Search National Agricultural Library Digital Collections

NALDC Record Details:

Heating condition effects on thermal resistance of fifth-instar Amyelois transitella (Walker) (Lepidoptera: Pyralidae)

Permanent URL:
http://handle.nal.usda.gov/10113/14078
File:
Download [PDF File]
Abstract:
Successful development of a thermal treatment protocol depends on reliable information on fundamental thermal death kinetics of targeted insects under different heating conditions. The effects of heating rates (1, 10, and 15 degrees C min(-1)), pre-treatment conditioning (30 degrees C + 6 h), and the difference between long-term laboratory cultures and recently isolated cultures on thermal mortality of fifth-instar navel orangeworm, Amyelois transitella (Walker), were studied using a heating block system. There was no significant difference in insect mortality resulting from heating rates of 10 and 15 degrees C min(-1). Temperature control at 1 degrees C min(-1) was more uniform than for the other heating rates, resulting in reduced variability for insect mortality. The mean mortality at the heating rate of 1 degrees C min(-1) was significantly lower than for the two faster heating rates only at 48 degrees C + 30 min. The pre-treatment conditioning of fifth-instar Amyelois transitella enhanced their thermotolerance only at certain temperature-time combinations. Fifth-instars from long-term laboratory and recently isolated cultures were equally susceptible to elevated temperatures. Therefore, thermal death kinetic information obtained from the long-term laboratory cultures can be used to develop thermal protocols against field pests.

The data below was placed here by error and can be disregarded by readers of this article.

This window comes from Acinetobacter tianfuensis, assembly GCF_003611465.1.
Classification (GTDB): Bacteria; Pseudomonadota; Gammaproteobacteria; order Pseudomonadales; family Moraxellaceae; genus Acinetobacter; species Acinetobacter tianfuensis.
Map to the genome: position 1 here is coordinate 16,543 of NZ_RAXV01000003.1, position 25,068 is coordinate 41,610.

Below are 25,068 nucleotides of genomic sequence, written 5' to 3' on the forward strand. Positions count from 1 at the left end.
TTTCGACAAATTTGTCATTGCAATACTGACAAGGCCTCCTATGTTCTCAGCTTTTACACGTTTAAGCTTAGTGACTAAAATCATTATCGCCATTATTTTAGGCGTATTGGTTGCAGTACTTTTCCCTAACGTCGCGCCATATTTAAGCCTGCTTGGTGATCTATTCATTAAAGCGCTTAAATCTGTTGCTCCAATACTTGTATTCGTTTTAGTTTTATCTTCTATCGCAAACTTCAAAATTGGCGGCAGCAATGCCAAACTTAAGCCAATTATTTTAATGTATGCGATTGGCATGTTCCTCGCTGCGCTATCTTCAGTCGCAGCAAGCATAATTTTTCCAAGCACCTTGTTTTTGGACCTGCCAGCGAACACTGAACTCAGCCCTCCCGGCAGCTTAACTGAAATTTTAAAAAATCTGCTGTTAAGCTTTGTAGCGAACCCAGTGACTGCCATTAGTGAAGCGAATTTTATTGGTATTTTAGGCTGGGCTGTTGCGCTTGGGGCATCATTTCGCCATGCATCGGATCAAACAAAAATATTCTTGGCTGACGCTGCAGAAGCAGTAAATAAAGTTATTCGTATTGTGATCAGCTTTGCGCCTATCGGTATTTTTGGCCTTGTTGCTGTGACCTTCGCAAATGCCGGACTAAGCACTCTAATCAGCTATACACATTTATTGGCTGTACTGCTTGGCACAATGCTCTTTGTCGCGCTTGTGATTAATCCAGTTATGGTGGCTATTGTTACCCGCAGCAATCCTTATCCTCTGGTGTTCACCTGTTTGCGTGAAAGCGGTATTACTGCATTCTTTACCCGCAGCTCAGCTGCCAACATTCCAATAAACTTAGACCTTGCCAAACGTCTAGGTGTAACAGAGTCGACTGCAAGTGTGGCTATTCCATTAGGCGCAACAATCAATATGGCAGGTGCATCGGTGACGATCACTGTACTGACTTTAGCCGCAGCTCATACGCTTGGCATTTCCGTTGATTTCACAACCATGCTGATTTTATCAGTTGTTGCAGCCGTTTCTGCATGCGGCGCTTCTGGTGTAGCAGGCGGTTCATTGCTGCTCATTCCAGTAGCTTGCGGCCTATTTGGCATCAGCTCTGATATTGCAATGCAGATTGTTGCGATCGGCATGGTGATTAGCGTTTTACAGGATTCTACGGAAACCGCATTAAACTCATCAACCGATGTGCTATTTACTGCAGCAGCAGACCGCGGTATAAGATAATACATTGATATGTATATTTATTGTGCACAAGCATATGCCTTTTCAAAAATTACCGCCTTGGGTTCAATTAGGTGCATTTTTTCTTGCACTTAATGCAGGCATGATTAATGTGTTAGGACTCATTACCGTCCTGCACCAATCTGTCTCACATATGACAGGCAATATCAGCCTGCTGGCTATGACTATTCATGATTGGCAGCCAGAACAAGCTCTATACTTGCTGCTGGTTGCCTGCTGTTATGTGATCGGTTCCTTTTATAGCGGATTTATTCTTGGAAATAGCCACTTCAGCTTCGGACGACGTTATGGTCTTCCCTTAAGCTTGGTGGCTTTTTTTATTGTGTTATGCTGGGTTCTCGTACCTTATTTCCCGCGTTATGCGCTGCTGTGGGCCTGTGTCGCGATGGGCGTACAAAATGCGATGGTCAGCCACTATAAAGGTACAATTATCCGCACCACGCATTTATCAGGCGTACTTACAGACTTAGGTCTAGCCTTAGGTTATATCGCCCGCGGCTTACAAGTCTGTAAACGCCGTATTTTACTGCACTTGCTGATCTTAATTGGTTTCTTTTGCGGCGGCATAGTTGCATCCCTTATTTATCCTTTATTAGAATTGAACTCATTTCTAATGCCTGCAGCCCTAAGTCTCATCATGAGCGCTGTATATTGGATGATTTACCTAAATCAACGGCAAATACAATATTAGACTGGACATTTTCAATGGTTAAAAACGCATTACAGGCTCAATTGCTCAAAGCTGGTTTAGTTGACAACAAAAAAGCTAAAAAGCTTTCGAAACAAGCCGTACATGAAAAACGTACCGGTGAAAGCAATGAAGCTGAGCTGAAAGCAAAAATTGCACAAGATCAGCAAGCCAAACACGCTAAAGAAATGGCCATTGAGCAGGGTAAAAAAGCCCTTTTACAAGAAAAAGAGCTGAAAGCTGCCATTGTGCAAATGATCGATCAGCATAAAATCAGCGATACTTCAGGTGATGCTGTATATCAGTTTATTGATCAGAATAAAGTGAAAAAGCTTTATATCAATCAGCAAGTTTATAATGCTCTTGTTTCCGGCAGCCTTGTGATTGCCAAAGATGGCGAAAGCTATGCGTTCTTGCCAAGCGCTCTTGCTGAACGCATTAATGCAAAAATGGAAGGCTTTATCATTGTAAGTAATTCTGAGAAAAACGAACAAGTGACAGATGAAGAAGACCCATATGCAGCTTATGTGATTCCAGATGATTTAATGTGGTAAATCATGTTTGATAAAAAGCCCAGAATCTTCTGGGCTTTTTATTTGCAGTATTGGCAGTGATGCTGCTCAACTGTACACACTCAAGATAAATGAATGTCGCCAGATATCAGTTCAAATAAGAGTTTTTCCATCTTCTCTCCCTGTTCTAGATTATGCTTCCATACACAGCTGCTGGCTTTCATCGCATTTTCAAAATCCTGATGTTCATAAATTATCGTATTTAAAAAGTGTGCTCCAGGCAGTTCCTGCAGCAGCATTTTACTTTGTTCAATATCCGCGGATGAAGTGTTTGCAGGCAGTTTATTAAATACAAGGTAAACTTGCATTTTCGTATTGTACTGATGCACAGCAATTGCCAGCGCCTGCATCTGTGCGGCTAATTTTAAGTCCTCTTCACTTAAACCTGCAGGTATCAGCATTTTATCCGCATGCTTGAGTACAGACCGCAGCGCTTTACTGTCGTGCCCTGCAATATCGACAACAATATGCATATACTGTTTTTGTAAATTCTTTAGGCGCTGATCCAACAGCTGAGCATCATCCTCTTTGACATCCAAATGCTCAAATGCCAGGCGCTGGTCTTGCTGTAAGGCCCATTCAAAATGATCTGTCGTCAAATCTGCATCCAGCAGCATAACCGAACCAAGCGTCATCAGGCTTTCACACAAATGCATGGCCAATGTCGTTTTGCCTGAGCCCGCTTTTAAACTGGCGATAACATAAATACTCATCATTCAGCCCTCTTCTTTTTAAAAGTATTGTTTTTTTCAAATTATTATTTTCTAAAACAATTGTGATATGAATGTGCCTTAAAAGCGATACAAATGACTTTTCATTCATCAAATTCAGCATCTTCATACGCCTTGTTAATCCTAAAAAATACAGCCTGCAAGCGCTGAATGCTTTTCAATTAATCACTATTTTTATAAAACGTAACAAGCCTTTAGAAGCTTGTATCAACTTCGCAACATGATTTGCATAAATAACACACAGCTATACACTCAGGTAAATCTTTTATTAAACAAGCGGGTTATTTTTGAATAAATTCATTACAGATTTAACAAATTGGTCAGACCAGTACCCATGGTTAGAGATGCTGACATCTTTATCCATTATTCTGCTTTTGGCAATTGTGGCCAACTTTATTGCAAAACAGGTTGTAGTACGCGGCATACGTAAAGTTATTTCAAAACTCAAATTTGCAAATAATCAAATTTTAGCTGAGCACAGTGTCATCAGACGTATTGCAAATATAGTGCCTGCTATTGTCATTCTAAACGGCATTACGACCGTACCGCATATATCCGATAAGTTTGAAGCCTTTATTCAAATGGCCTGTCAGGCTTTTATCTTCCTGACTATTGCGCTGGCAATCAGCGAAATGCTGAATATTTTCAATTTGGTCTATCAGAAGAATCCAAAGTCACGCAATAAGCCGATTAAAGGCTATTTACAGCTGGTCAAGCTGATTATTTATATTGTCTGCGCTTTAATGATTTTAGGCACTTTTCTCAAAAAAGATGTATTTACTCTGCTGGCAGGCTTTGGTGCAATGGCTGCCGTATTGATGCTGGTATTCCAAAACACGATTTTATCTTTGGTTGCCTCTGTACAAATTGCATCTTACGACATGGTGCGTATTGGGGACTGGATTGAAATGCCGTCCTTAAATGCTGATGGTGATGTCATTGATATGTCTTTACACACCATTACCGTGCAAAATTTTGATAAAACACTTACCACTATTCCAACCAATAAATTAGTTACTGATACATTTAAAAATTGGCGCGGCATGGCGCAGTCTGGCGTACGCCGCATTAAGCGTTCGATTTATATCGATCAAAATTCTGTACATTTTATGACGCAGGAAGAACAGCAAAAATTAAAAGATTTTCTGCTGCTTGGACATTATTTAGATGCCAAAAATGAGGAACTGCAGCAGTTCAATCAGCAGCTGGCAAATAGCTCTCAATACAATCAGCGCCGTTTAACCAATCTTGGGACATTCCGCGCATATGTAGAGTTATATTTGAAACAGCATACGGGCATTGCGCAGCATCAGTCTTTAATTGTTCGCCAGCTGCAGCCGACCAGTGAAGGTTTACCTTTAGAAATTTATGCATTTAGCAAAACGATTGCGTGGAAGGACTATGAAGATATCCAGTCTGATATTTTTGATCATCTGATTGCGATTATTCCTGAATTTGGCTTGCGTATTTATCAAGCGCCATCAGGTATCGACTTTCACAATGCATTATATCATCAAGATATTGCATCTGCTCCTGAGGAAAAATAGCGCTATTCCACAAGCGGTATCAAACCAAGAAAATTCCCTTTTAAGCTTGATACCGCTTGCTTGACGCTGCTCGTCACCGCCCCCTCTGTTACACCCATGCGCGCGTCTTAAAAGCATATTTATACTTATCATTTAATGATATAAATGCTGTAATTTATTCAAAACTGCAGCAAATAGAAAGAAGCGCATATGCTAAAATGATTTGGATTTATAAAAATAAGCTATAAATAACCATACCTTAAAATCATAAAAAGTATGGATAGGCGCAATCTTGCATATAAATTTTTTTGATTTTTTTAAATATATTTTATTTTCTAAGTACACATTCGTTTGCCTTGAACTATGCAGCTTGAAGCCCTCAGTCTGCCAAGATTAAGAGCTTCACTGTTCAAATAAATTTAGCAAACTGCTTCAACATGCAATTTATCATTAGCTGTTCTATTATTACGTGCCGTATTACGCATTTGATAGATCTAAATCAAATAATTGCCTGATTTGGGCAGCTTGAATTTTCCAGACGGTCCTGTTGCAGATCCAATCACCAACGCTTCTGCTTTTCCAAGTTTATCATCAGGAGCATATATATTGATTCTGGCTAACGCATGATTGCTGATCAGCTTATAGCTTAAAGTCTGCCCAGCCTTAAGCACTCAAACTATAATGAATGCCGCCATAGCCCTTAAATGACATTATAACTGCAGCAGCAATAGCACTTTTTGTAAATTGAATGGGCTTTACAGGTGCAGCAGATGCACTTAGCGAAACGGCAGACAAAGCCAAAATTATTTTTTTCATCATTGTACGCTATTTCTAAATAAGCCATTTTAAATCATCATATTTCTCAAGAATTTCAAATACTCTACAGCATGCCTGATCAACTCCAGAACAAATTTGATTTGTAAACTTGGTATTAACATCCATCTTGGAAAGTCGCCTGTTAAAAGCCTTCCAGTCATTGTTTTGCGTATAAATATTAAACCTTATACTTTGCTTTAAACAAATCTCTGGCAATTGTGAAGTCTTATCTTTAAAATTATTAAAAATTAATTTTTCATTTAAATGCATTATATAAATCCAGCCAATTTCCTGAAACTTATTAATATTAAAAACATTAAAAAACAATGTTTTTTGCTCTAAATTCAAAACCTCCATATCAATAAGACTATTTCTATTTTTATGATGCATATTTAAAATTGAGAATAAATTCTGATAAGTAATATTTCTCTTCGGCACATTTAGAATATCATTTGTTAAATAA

Author(s):
Wang, S. , Johnson, J.A. , Tang, J. , Yin, X.
Subject(s):
heating systems , Amyelois transitella , instars , heat stress , heat tolerance , mortality , temperature , pretreatment , strain differences
Format:
p. 469-478.
Note:
Includes references
Source:
Journal of stored products research 2005, v. 41, no. 4
Language:
English
Year:
2005
Collection:
Journal Articles, USDA Authors, Peer-Reviewed
Rights:
Works produced by employees of the U.S. Government as part of their official duties are not copyrighted within the U.S. The content of this document is not copyrighted.